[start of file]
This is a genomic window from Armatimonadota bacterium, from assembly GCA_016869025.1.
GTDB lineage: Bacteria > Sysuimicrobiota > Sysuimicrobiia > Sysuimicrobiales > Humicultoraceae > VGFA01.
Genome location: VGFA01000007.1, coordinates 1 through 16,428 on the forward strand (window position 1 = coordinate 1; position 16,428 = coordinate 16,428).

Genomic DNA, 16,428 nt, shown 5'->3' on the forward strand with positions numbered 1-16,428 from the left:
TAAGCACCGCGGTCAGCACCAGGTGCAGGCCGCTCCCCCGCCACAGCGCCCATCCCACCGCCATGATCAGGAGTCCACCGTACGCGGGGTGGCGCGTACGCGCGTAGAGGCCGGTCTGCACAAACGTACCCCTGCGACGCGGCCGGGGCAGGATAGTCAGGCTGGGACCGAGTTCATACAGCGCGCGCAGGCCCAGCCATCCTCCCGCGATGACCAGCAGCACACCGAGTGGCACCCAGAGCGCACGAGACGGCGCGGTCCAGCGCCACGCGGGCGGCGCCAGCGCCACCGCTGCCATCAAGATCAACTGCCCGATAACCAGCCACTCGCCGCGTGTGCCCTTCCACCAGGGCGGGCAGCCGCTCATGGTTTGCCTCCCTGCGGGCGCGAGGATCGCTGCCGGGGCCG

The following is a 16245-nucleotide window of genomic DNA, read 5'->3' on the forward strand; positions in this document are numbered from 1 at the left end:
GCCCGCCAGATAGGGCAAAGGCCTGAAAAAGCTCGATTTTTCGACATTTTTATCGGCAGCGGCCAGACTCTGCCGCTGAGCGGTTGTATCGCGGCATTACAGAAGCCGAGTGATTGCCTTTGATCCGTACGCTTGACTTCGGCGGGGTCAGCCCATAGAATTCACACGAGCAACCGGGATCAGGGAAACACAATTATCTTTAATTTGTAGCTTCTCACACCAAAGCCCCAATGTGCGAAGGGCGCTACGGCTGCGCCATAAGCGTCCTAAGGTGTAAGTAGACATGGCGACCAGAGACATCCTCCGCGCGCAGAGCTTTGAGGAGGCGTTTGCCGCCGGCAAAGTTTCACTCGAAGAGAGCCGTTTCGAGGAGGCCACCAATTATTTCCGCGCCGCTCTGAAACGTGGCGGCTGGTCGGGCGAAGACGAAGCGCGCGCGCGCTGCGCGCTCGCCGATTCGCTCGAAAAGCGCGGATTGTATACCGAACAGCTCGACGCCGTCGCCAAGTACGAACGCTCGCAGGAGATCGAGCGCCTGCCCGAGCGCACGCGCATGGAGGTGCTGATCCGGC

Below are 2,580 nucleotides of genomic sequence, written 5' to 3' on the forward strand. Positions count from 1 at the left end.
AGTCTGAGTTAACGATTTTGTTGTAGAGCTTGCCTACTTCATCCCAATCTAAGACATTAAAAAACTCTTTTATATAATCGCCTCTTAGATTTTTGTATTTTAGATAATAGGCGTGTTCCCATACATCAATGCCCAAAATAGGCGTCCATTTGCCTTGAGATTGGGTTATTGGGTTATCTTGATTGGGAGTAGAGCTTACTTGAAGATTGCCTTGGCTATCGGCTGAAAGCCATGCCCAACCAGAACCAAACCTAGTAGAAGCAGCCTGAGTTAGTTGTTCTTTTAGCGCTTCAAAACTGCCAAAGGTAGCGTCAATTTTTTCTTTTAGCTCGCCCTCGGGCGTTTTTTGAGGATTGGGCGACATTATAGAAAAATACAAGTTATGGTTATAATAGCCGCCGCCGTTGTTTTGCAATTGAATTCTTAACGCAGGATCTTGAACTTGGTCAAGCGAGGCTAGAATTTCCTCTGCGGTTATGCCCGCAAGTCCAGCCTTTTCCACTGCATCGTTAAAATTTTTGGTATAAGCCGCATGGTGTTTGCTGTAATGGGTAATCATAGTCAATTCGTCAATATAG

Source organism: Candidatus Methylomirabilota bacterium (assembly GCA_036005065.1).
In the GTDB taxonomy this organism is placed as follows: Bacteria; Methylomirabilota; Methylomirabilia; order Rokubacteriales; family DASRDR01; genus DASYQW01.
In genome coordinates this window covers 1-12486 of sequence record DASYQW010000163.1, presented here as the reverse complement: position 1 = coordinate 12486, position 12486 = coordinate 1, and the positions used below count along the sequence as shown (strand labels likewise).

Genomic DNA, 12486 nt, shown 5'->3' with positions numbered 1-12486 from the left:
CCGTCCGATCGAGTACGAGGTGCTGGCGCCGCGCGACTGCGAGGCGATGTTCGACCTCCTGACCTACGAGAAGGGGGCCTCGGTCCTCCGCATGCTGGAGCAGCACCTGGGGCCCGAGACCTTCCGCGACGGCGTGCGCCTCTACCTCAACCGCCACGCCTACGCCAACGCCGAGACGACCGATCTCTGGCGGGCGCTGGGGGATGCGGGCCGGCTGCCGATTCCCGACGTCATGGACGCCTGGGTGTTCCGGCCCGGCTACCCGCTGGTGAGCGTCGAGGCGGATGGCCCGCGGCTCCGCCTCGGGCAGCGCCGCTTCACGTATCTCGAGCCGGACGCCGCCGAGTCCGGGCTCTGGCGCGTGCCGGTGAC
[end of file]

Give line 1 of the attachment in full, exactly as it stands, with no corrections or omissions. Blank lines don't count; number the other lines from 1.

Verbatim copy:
This is a genomic window from Armatimonadota bacterium, from assembly GCA_016869025.1.